# create an image (Surface) of the text create an image (Surface) of the text
text = font.render('Score = ' + str(score), True, text = font.render('Score = ' + str(score), True,
(255, 0, 0)) (255, 0, 0))
# get the bounding box for the image get the bounding box for the image
textrect = text.get_rect() textrect = text.get_rect()
# set the position set the position
textrect.centerx = 200 textrect.centerx = 200
textrect.centery = 700 textrect.centery = 700
# blit (copy) the image onto the screen blit (copy) the image onto the screen
screen.blit(text, textrect) screen.blit(text, textrect)
Update the main game loop so that it displays the snake, the food, the obstacles and
the current score.
7. Add code to end the game. The player loses when the snake runs into the screen
border, obstacles other than food, or itself. If any of these things happen, clear the
screen and display a "Game Over" message in the bottom banner area. Note that
adding a game_ended Boolean flag, and setting it to True here, rather than setting done =
True, will allow for the display to stay live until the player decides to Quit.
8. Challenge Exercise: Add an "enemy" snake. This second snake should be controlled by
the program, independently of the player. It should start off at a location somewhat
away from the original snake and should move one step on each iteration of the main
game loop. You will need to create a new method in the Snake class - ai_move() - to
control the movement of the enemy snake. You need to make sure that the enemy
snake doesn't double back on itself and that it doesn't change direction too often. You
can make this snake as smart as you like. For example, before making a move, it can
check if this will make it hit the screen border or an obstacle, and if so it can make a
different move. The enemy snake doesn't need to eat food, it just obstructs or chases the
original snake. If the original snake collides with the enemy snake, the player loses.
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Extensions (not marked):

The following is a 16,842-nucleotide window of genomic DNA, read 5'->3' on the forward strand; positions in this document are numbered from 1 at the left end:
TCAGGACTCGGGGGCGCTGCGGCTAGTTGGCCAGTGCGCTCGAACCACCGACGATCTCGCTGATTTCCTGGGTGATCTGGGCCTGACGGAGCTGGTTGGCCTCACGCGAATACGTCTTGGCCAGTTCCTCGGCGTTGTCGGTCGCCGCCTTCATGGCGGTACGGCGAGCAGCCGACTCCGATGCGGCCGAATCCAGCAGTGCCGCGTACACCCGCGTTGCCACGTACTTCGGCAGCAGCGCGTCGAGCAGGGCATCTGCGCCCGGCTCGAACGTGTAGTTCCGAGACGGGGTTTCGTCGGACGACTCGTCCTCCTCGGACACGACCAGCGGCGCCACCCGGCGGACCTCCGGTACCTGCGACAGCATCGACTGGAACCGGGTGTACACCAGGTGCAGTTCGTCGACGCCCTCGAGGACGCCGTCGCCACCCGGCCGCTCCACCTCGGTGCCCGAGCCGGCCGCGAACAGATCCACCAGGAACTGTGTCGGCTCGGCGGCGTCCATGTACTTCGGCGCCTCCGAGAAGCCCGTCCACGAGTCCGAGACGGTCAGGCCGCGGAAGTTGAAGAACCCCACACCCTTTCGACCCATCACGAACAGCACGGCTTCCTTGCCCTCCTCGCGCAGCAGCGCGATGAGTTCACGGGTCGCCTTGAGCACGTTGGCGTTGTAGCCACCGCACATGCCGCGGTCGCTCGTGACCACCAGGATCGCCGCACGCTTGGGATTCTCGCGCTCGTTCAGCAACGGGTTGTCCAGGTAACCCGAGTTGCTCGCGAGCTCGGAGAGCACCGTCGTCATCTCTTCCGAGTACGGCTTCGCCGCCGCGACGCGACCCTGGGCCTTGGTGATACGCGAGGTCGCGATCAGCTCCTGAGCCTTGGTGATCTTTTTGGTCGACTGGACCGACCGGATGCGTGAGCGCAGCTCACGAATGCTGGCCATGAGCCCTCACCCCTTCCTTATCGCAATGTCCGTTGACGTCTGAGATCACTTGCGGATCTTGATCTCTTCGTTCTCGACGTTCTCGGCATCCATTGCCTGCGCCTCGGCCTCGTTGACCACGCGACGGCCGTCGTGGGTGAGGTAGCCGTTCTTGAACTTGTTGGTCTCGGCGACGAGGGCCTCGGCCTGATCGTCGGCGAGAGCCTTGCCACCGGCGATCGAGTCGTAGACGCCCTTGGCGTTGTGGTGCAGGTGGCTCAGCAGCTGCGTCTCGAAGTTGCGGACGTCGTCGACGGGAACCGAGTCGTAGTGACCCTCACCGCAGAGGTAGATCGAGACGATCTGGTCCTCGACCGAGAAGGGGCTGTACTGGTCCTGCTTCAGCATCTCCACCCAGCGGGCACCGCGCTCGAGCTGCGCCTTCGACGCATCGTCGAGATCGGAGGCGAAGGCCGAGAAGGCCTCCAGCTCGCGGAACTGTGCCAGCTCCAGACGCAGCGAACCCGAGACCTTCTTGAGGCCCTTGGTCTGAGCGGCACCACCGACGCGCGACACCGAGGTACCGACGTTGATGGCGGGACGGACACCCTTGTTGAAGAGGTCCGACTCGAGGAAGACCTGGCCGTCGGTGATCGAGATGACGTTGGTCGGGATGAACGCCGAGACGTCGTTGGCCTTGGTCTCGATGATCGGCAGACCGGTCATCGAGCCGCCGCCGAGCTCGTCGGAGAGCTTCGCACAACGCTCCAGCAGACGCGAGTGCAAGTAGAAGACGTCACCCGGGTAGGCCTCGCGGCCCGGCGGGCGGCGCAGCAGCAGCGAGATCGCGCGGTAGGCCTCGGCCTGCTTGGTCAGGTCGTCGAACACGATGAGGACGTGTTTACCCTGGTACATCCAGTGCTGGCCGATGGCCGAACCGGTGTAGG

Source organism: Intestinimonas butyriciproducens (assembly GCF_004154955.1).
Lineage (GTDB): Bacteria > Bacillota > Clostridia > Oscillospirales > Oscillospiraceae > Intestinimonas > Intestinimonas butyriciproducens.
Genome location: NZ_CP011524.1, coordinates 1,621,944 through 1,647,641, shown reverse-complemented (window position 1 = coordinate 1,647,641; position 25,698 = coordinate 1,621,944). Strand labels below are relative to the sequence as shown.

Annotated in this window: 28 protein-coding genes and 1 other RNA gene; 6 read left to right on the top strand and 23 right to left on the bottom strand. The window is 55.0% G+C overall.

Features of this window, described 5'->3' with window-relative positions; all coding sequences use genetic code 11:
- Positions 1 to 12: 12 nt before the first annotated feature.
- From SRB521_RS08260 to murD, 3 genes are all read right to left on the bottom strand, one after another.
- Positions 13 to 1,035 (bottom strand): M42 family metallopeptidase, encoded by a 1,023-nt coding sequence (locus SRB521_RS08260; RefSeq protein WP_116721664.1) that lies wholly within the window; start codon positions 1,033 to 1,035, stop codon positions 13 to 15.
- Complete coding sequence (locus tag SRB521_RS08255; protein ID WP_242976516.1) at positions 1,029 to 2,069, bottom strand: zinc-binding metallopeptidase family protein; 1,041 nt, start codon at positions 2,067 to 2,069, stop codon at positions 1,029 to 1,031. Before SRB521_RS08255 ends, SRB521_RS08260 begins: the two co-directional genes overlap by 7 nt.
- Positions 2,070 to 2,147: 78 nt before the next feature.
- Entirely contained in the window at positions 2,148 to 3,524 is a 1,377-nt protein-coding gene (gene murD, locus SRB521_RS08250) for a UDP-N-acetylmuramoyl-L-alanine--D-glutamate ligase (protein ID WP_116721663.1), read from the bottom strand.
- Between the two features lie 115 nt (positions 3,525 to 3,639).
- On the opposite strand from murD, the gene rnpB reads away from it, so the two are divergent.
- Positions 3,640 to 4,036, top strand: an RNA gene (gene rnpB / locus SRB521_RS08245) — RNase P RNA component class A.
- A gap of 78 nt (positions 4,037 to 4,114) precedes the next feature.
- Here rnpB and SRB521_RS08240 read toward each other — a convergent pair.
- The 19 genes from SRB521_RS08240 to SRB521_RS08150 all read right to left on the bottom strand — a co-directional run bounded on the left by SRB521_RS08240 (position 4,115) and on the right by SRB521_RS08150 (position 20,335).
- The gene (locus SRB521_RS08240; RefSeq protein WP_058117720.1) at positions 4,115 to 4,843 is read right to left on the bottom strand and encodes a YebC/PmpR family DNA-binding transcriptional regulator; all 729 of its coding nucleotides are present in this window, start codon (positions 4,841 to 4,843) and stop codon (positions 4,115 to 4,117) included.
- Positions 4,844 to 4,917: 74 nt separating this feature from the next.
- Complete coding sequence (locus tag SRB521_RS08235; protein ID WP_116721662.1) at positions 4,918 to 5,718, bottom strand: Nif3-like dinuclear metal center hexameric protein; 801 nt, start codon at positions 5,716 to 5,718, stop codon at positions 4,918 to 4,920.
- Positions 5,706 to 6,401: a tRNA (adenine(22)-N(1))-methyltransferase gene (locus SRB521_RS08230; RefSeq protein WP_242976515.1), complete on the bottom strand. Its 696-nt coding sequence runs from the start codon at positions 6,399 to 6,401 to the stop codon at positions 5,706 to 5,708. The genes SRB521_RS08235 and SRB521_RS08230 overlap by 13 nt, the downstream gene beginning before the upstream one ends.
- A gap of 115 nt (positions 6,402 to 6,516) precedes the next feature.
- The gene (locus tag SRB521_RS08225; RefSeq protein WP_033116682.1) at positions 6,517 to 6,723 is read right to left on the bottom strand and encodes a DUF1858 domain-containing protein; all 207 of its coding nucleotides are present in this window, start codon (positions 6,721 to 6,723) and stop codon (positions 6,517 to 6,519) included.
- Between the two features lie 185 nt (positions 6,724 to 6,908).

1. Add code to implement a "high score" ladder, that is initialised and then retained
from one play to the next. This will require you to store information in a text file,
separate from the game program. When the game begins, ask the player for a
name. When the game ends, display the information from your file - high scores
along with player names. If the current player has beaten one of these, store the
name and the score achieved in your text file.
2. To make everything look nicer, use graphical sprites rather than filled blocks. For
a very simple introduction, see http://kidscancode.org/blog/2016/08/pygame_1-
3_more-about-sprites/
Submission
Submit the assignment in Stream as a single zipped file containing:
1. Your completed code, contained in the file snake.py.
2. A word document containing annotated screen shots demonstrating the behaviour of
your program.
3. If you have completed any extensions to the program, submit your extended code as a
separate module, or modules, and include a separate word document demonstrating the
extended program behavior.
Marking Scheme:
Completion of each of the first seven tasks: 3 marks each
Annotated screenshots demonstrating the behaviour of your program - 2 marks
Implementation of the Challenge Exercise - 2 marks
Total – 25 marks
Late submission:
Late assignments will be penalised 10% for each weekday past the deadline, for up to five (5)
days; after this no marks will be gained. In special circumstances an extension may be
obtained from the paper co-ordinator, and these penalties will not apply. Workload will not
be considered a special circumstance – you must budget your time.